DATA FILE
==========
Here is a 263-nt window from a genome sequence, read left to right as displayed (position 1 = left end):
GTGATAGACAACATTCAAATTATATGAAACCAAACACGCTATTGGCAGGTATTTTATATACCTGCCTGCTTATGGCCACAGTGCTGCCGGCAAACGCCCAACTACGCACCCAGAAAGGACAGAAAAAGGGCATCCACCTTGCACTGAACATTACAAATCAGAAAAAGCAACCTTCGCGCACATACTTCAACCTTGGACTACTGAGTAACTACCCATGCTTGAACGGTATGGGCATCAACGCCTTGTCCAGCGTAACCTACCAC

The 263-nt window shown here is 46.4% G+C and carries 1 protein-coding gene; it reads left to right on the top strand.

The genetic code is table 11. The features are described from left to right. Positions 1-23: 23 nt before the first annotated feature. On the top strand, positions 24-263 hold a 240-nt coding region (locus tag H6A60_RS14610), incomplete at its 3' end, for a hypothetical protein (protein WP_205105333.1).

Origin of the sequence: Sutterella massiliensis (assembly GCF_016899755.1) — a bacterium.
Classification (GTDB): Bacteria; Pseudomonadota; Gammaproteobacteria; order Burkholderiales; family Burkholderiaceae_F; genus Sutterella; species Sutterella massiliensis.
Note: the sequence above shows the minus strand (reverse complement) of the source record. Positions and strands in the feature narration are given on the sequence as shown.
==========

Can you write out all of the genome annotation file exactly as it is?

Here is a 263-nt window from a genome sequence, read left to right as displayed (position 1 = left end):
GTGATAGACAACATTCAAATTATATGAAACCAAACACGCTATTGGCAGGTATTTTATATACCTGCCTGCTTATGGCCACAGTGCTGCCGGCAAACGCCCAACTACGCACCCAGAAAGGACAGAAAAAGGGCATCCACCTTGCACTGAACATTACAAATCAGAAAAAGCAACCTTCGCGCACATACTTCAACCTTGGACTACTGAGTAACTACCCATGCTTGAACGGTATGGGCATCAACGCCTTGTCCAGCGTAACCTACCAC

The 263-nt window shown here is 46.4% G+C and carries 1 protein-coding gene; it reads left to right on the top strand.

The genetic code is table 11. The features are described from left to right. Positions 1-23: 23 nt before the first annotated feature. On the top strand, positions 24-263 hold a 240-nt coding region (locus tag H6A60_RS14610), incomplete at its 3' end, for a hypothetical protein (protein WP_205105333.1).

Origin of the sequence: Sutterella massiliensis (assembly GCF_016899755.1) — a bacterium.
Classification (GTDB): Bacteria; Pseudomonadota; Gammaproteobacteria; order Burkholderiales; family Burkholderiaceae_F; genus Sutterella; species Sutterella massiliensis.
Note: the sequence above shows the minus strand (reverse complement) of the source record. Positions and strands in the feature narration are given on the sequence as shown.